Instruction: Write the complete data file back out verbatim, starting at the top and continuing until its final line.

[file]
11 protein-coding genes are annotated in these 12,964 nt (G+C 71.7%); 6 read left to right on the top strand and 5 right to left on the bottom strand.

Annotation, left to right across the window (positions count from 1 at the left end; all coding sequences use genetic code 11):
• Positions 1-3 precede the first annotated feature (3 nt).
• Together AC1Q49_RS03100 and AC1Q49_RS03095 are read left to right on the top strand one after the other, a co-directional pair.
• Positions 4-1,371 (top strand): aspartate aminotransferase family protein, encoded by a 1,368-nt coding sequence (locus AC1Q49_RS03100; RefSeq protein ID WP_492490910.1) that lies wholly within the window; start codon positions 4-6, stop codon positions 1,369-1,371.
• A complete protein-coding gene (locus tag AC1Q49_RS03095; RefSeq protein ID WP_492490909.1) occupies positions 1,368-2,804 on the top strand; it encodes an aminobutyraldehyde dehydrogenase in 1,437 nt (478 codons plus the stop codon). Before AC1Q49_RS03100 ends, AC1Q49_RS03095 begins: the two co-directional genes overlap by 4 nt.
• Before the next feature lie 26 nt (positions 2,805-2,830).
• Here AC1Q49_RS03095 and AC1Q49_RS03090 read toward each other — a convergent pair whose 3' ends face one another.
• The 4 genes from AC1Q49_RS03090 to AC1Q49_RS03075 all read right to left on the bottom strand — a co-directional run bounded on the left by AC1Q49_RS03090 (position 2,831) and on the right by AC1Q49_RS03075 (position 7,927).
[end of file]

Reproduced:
11 protein-coding genes are annotated in these 12,964 nt (G+C 71.7%); 6 read left to right on the top strand and 5 right to left on the bottom strand.

Annotation, left to right across the window (positions count from 1 at the left end; all coding sequences use genetic code 11):
• Positions 1-3 precede the first annotated feature (3 nt).
• Together AC1Q49_RS03100 and AC1Q49_RS03095 are read left to right on the top strand one after the other, a co-directional pair.
• Positions 4-1,371 (top strand): aspartate aminotransferase family protein, encoded by a 1,368-nt coding sequence (locus AC1Q49_RS03100; RefSeq protein ID WP_492490910.1) that lies wholly within the window; start codon positions 4-6, stop codon positions 1,369-1,371.
• A complete protein-coding gene (locus tag AC1Q49_RS03095; RefSeq protein ID WP_492490909.1) occupies positions 1,368-2,804 on the top strand; it encodes an aminobutyraldehyde dehydrogenase in 1,437 nt (478 codons plus the stop codon). Before AC1Q49_RS03100 ends, AC1Q49_RS03095 begins: the two co-directional genes overlap by 4 nt.
• Before the next feature lie 26 nt (positions 2,805-2,830).
• Here AC1Q49_RS03095 and AC1Q49_RS03090 read toward each other — a convergent pair whose 3' ends face one another.
• The 4 genes from AC1Q49_RS03090 to AC1Q49_RS03075 all read right to left on the bottom strand — a co-directional run bounded on the left by AC1Q49_RS03090 (position 2,831) and on the right by AC1Q49_RS03075 (position 7,927).